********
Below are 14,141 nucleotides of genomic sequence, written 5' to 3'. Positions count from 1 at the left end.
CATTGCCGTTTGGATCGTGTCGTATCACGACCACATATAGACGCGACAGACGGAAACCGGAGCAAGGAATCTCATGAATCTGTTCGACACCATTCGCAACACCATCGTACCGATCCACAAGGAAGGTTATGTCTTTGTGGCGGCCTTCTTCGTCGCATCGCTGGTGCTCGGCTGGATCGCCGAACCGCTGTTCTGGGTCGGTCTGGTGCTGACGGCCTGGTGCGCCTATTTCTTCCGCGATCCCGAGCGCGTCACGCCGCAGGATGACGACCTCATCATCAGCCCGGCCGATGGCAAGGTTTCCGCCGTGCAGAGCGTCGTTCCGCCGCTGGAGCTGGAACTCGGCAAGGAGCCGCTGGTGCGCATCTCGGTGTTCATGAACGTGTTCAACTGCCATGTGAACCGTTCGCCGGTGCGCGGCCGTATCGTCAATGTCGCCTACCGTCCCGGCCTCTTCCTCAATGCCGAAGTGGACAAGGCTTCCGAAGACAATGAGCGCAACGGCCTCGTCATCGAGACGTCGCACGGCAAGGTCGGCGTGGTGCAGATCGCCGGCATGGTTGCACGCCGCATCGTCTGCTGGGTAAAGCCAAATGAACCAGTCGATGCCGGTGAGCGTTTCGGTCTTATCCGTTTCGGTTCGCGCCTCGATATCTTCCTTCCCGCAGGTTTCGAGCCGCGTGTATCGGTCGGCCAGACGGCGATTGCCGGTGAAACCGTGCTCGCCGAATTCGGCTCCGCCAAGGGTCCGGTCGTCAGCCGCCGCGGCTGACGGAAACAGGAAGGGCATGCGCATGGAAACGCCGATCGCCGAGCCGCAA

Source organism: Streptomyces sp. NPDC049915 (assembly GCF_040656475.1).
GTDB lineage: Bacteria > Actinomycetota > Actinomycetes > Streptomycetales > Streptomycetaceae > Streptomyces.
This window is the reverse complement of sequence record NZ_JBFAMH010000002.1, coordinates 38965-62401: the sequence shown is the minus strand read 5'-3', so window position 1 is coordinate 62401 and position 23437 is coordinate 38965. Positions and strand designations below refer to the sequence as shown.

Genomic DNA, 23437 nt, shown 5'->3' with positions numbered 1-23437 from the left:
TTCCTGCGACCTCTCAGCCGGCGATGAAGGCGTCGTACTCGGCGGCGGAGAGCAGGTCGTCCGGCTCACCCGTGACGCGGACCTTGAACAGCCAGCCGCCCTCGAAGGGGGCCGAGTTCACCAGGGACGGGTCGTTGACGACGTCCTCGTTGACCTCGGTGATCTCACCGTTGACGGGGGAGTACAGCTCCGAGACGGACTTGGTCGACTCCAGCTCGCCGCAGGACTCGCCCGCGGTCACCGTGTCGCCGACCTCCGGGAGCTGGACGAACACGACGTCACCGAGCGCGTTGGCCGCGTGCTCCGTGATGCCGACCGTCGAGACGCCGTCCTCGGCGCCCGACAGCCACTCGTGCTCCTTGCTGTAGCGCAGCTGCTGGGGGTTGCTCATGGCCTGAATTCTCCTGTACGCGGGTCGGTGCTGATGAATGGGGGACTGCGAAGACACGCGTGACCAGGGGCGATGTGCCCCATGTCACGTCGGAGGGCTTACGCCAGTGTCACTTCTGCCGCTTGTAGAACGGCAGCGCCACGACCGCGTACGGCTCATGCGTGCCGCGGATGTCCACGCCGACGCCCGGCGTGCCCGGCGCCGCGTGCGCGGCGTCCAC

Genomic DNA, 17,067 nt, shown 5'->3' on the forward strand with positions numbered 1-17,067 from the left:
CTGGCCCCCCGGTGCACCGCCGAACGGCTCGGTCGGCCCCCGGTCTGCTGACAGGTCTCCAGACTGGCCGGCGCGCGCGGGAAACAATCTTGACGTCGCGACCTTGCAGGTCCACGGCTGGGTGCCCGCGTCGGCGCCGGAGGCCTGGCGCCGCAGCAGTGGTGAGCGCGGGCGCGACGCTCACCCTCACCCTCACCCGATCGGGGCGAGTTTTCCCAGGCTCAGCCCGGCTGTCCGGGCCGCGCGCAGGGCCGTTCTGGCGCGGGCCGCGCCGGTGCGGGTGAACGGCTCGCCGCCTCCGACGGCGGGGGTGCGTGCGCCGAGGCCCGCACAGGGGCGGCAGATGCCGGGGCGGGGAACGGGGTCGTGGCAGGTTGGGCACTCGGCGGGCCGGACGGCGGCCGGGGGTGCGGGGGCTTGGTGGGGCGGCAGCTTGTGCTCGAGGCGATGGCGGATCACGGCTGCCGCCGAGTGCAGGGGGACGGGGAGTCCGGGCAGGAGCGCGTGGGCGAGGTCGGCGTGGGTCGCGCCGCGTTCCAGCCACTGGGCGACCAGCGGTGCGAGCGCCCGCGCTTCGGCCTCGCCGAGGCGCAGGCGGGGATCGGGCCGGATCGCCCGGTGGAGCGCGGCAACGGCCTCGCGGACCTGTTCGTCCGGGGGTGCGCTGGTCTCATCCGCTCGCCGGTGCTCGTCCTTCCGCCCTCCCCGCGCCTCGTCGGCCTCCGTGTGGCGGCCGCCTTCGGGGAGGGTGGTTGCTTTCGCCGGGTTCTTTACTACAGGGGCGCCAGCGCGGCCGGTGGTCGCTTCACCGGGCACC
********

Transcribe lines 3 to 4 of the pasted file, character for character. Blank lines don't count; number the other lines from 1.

Source organism: Streptomyces sp. NPDC049915 (assembly GCF_040656475.1).
GTDB lineage: Bacteria > Actinomycetota > Actinomycetes > Streptomycetales > Streptomycetaceae > Streptomyces.